judgment on the underlying federal counts? The Court will address each issue in turn.
Whether Deputy Hoch Used Excessive Force
The first question is whether there is a genuine issue of material fact about whether
Deputy Hoch used excessive force in the use of a Taser while attempting to place Zubrod
under arrested. Considering the totality of the circumstances in the light most favorable
to plaintiff, the Court finds there is no genuine issue of material fact, and that Deputy
Hoch did not use excessive force.
This case involved efforts by officers to arrest a man for attempted murder after
he smashed in the face of a woman with a hammer and stabbed her in the neck with
scissors. When Deputy Hoch came upon the scene, he saw the bloody and moaning
woman on the floor of a bedroom, and Deputy Short struggling to exert control over
Zubrod. Plaintiffs mischaracterize the state of affairs when Deputy Hoch arrived when
they claim Deputy Short had Zubrod under control.13 There is nothing in the record to
support this contention. To the contrary, no reasonable jury could conclude that at that
time Deputy Short had Zubrod under control before Deputy Hoch arrived.
uncontested facts establish that Deputy Short was barely hanging on to Zubrod, who was
bucking in an effort to get Deputy Short off of him, and who had tried to stab Deputy
Short with needle-nosed plyers. Deputy Short had hold of Zubrod’s wrists, but had
been able to attach a handcuff to only one wrist, unfortunately increasing the danger as
Zubrod could use the handcuff as a weapon. Deputy Short was mentally and physically
exhausted at this point and did not have control of Zubrod.
Indeed, the Court agrees with defendants that many of plaintiffs’ statements of additional
material facts (Doc. 68-2) are patently unsupported and, in some cases, directly contradicted by
the record. See Defendants’ Response to Plaintiffs’ Statement of Additional Material Facts
After Deputy Hoch arrived, a tense, uncertain, and rapidly evolving and
uninterrupted physical struggled ensued as deputies fought with Zubrod to place him in
custody. Throughout this time, Zubrod posed a danger to the deputies, the medical
responders, and the victim. And the nature of the criminal conduct was as serious as it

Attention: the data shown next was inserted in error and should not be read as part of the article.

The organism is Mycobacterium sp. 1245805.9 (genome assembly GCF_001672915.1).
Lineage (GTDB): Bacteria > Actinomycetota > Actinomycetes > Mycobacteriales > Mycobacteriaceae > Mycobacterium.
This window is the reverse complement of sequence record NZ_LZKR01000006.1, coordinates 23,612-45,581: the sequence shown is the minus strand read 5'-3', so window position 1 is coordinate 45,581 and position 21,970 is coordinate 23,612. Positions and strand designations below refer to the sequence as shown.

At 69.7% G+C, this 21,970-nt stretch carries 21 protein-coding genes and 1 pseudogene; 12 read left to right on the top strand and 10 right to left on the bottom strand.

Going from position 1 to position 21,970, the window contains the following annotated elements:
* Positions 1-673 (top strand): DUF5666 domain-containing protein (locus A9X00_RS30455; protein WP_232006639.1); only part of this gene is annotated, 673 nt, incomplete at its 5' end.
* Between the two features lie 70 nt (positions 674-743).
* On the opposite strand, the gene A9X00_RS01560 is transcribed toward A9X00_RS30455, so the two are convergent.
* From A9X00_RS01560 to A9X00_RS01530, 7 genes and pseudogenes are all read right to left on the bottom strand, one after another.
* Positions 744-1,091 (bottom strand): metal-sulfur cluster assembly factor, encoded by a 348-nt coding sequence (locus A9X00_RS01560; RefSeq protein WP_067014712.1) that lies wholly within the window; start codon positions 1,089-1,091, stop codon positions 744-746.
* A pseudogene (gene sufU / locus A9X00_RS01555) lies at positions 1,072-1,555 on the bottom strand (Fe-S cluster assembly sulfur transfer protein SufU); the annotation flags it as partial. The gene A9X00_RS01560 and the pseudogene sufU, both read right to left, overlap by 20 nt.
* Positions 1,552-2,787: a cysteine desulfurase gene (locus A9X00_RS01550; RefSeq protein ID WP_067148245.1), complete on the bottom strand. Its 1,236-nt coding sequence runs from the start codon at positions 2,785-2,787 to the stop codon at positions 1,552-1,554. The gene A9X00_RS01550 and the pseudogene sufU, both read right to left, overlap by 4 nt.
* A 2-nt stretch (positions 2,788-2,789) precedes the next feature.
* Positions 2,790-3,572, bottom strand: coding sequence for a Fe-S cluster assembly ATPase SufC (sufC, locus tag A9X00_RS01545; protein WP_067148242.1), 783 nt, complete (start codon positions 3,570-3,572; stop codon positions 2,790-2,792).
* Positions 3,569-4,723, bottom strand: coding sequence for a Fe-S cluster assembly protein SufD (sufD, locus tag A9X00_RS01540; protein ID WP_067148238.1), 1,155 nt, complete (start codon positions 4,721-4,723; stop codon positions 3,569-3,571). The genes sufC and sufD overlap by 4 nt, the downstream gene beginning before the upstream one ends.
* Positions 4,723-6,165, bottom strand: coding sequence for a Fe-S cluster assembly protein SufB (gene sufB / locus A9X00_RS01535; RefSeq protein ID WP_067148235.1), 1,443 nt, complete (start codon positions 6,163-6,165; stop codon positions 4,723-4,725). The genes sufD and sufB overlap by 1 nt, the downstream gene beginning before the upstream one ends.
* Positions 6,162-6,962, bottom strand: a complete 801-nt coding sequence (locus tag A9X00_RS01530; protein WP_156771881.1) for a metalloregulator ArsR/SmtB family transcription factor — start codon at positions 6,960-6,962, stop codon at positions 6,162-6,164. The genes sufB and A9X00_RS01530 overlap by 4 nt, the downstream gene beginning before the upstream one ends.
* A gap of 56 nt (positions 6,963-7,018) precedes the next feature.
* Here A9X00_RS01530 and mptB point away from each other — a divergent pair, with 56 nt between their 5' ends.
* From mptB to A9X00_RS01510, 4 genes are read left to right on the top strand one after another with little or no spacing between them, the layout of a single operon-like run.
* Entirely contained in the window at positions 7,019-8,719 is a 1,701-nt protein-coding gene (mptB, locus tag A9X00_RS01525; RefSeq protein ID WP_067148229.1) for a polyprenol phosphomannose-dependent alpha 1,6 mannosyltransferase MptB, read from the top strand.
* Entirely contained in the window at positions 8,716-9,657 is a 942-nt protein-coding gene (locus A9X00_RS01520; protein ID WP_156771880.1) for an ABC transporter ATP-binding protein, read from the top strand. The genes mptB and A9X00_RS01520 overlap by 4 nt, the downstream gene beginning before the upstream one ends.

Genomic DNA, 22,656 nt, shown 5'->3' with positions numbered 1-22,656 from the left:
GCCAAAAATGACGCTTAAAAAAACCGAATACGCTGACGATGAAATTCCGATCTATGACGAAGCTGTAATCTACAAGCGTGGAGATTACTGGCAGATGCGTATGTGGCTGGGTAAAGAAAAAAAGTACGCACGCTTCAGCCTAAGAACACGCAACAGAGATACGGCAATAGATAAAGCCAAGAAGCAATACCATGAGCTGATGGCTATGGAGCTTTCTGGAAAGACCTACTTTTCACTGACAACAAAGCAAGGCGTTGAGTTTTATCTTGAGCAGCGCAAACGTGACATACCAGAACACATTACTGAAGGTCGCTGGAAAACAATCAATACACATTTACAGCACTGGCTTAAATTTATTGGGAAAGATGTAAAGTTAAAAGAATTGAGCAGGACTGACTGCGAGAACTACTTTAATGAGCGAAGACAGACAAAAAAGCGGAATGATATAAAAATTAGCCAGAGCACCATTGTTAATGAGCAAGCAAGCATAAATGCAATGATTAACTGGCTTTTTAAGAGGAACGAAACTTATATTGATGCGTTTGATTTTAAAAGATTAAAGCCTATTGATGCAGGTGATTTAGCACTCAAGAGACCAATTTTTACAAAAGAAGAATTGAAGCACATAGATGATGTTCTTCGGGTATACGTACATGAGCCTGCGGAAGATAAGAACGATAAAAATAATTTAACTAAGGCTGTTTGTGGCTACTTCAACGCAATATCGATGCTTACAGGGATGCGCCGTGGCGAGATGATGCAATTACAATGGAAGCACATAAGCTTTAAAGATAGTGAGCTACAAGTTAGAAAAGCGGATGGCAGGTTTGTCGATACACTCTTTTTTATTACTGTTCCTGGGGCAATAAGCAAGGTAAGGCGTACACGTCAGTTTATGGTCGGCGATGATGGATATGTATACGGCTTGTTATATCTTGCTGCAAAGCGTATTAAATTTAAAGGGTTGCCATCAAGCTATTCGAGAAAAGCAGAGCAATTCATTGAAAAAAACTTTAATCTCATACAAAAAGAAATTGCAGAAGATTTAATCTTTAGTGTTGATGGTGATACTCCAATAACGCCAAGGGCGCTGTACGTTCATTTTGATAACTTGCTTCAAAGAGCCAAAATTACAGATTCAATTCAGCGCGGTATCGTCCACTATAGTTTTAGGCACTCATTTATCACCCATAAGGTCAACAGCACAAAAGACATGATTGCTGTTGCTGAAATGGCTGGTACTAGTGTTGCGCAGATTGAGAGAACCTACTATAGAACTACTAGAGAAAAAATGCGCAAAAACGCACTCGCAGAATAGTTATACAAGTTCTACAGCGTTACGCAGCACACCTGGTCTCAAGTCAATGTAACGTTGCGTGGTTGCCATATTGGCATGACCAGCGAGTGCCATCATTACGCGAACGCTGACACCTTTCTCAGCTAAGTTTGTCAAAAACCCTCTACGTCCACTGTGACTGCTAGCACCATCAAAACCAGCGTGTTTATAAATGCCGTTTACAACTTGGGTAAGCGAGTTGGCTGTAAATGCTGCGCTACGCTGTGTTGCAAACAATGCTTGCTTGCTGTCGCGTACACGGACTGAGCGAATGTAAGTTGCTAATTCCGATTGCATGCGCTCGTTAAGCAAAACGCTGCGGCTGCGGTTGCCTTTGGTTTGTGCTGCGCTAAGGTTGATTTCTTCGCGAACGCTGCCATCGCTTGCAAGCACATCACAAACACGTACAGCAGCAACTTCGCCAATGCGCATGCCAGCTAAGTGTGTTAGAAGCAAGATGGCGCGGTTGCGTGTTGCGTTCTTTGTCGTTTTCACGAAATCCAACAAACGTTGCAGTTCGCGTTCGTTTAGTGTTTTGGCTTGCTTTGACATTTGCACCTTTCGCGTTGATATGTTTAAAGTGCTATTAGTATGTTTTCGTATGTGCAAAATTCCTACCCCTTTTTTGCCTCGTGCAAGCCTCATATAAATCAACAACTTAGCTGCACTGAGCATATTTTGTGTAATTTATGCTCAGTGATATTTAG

gets; attempted murder.
At argument, plaintiffs suggested there was a time after Deputy Hoch’s arrival
when it should have been clear to him and the other deputies that using a Taser in any
mode against Zubrod was so clearly wrong that they should have known it violated
Zubrod’s constitutional rights. In particular, plaintiffs allege that pivotal point occurred
when, toward the end of the struggle, Zubrod was on his back in the bedroom and Deputy
Hoch used his Taser in a hybrid drive-stun mode in an effort to get Zubrod to comply
with the deputies’ efforts to place him in handcuffs.
Further, plaintiffs allege that
Deputy Hoch continued to use a Taser against Zubrod after he was in handcuffs.
First, the Court finds that the circumstances of this case involved a fluid and
continuous resistance by Zubrod to any efforts to place him under arrest. The amount
of physical resistance ebbed and flowed throughout the struggle, but he was never
compliant and never passive and never obeyed the deputies’ commands. There is no
question here, and plaintiffs do not seriously contend otherwise, that the deputies were
justified in using a Taser when they first encountered Zubrod. And Zubrod continued
to resist arrest, sometimes more aggressively than other times, but always resisting.
Once officers are justified in using force, as they were here, they can continue to use
force until the threat has been neutralized. Plumhoff v. Richard, 134 S. Ct. 2012, 2022
(2014) (“It stands to reason that, if police officers are justified in firing at a suspect in
order to end a severe threat to public safety, the officers need not stop shooting until the
threat has ended.”).